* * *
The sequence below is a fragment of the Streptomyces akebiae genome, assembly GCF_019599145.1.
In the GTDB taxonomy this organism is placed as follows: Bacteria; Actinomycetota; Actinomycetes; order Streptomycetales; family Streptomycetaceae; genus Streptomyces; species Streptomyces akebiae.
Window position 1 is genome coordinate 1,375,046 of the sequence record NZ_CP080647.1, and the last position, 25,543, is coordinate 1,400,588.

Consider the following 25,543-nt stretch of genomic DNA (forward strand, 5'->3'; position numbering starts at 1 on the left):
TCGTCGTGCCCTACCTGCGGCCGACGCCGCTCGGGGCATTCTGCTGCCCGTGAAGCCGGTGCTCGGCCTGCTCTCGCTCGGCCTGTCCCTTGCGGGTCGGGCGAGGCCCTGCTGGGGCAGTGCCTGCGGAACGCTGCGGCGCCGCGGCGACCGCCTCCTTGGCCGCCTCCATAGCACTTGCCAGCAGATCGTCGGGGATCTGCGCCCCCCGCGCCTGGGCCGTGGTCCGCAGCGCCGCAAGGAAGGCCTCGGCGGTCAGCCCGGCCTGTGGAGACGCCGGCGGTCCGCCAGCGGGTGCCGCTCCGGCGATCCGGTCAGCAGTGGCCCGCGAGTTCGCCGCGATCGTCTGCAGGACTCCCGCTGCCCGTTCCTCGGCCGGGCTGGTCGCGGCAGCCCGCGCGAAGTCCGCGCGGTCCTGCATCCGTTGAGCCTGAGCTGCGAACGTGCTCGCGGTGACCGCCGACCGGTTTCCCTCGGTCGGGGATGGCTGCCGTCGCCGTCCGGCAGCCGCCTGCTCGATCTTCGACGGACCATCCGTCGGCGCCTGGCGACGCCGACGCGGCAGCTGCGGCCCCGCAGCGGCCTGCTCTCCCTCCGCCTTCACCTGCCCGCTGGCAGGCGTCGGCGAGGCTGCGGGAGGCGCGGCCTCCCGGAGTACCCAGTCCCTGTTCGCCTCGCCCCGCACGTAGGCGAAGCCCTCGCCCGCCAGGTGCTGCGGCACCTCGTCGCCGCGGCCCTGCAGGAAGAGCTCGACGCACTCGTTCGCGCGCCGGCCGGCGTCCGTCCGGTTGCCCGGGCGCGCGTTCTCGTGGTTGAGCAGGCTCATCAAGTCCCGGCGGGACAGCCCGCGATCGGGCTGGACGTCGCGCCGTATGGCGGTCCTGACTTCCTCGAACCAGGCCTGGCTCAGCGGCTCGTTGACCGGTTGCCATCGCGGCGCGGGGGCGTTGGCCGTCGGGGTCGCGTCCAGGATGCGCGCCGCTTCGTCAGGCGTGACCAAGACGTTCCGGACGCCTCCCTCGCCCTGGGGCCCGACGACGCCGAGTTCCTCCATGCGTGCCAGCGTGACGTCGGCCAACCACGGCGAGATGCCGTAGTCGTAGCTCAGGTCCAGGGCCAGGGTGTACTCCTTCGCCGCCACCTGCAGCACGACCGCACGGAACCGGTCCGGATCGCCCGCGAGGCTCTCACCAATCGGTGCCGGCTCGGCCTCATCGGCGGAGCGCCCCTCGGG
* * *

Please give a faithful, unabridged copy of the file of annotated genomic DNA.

The sequence below is a fragment of the Streptomyces akebiae genome, assembly GCF_019599145.1.
In the GTDB taxonomy this organism is placed as follows: Bacteria; Actinomycetota; Actinomycetes; order Streptomycetales; family Streptomycetaceae; genus Streptomyces; species Streptomyces akebiae.
Window position 1 is genome coordinate 1,375,046 of the sequence record NZ_CP080647.1, and the last position, 25,543, is coordinate 1,400,588.

Consider the following 25,543-nt stretch of genomic DNA (forward strand, 5'->3'; position numbering starts at 1 on the left):
TCGTCGTGCCCTACCTGCGGCCGACGCCGCTCGGGGCATTCTGCTGCCCGTGAAGCCGGTGCTCGGCCTGCTCTCGCTCGGCCTGTCCCTTGCGGGTCGGGCGAGGCCCTGCTGGGGCAGTGCCTGCGGAACGCTGCGGCGCCGCGGCGACCGCCTCCTTGGCCGCCTCCATAGCACTTGCCAGCAGATCGTCGGGGATCTGCGCCCCCCGCGCCTGGGCCGTGGTCCGCAGCGCCGCAAGGAAGGCCTCGGCGGTCAGCCCGGCCTGTGGAGACGCCGGCGGTCCGCCAGCGGGTGCCGCTCCGGCGATCCGGTCAGCAGTGGCCCGCGAGTTCGCCGCGATCGTCTGCAGGACTCCCGCTGCCCGTTCCTCGGCCGGGCTGGTCGCGGCAGCCCGCGCGAAGTCCGCGCGGTCCTGCATCCGTTGAGCCTGAGCTGCGAACGTGCTCGCGGTGACCGCCGACCGGTTTCCCTCGGTCGGGGATGGCTGCCGTCGCCGTCCGGCAGCCGCCTGCTCGATCTTCGACGGACCATCCGTCGGCGCCTGGCGACGCCGACGCGGCAGCTGCGGCCCCGCAGCGGCCTGCTCTCCCTCCGCCTTCACCTGCCCGCTGGCAGGCGTCGGCGAGGCTGCGGGAGGCGCGGCCTCCCGGAGTACCCAGTCCCTGTTCGCCTCGCCCCGCACGTAGGCGAAGCCCTCGCCCGCCAGGTGCTGCGGCACCTCGTCGCCGCGGCCCTGCAGGAAGAGCTCGACGCACTCGTTCGCGCGCCGGCCGGCGTCCGTCCGGTTGCCCGGGCGCGCGTTCTCGTGGTTGAGCAGGCTCATCAAGTCCCGGCGGGACAGCCCGCGATCGGGCTGGACGTCGCGCCGTATGGCGGTCCTGACTTCCTCGAACCAGGCCTGGCTCAGCGGCTCGTTGACCGGTTGCCATCGCGGCGCGGGGGCGTTGGCCGTCGGGGTCGCGTCCAGGATGCGCGCCGCTTCGTCAGGCGTGACCAAGACGTTCCGGACGCCTCCCTCGCCCTGGGGCCCGACGACGCCGAGTTCCTCCATGCGTGCCAGCGTGACGTCGGCCAACCACGGCGAGATGCCGTAGTCGTAGCTCAGGTCCAGGGCCAGGGTGTACTCCTTCGCCGCCACCTGCAGCACGACCGCACGGAACCGGTCCGGATCGCCCGCGAGGCTCTCACCAATCGGTGCCGGCTCGGCCTCATCGGCGGAGCGCCCCTCGGG